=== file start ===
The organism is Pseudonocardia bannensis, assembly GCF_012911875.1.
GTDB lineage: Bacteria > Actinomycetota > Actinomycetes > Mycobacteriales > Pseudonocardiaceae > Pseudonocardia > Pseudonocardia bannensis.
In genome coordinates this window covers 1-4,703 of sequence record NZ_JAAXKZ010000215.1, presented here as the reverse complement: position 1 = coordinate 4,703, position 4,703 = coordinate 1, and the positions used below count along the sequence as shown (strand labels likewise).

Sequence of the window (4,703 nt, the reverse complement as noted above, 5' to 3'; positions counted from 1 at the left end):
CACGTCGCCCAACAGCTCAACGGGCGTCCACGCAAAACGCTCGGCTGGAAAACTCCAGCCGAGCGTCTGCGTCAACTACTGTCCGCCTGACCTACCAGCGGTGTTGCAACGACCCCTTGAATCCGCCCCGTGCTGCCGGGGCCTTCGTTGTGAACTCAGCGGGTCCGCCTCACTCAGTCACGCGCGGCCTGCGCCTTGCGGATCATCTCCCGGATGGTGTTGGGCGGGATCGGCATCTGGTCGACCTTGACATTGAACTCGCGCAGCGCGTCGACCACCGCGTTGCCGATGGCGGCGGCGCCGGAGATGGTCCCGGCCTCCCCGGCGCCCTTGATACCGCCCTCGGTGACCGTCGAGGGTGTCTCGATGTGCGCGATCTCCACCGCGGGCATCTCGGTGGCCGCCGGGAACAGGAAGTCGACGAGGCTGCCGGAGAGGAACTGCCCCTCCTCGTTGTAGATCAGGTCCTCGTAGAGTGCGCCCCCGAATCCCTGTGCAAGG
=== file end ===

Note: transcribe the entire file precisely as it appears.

The organism is Pseudonocardia bannensis, assembly GCF_012911875.1.
GTDB lineage: Bacteria > Actinomycetota > Actinomycetes > Mycobacteriales > Pseudonocardiaceae > Pseudonocardia > Pseudonocardia bannensis.
In genome coordinates this window covers 1-4,703 of sequence record NZ_JAAXKZ010000215.1, presented here as the reverse complement: position 1 = coordinate 4,703, position 4,703 = coordinate 1, and the positions used below count along the sequence as shown (strand labels likewise).

Sequence of the window (4,703 nt, the reverse complement as noted above, 5' to 3'; positions counted from 1 at the left end):
CACGTCGCCCAACAGCTCAACGGGCGTCCACGCAAAACGCTCGGCTGGAAAACTCCAGCCGAGCGTCTGCGTCAACTACTGTCCGCCTGACCTACCAGCGGTGTTGCAACGACCCCTTGAATCCGCCCCGTGCTGCCGGGGCCTTCGTTGTGAACTCAGCGGGTCCGCCTCACTCAGTCACGCGCGGCCTGCGCCTTGCGGATCATCTCCCGGATGGTGTTGGGCGGGATCGGCATCTGGTCGACCTTGACATTGAACTCGCGCAGCGCGTCGACCACCGCGTTGCCGATGGCGGCGGCGCCGGAGATGGTCCCGGCCTCCCCGGCGCCCTTGATACCGCCCTCGGTGACCGTCGAGGGTGTCTCGATGTGCGCGATCTCCACCGCGGGCATCTCGGTGGCCGCCGGGAACAGGAAGTCGACGAGGCTGCCGGAGAGGAACTGCCCCTCCTCGTTGTAGATCAGGTCCTCGTAGAGTGCGCCCCCGAATCCCTGTGCAAGG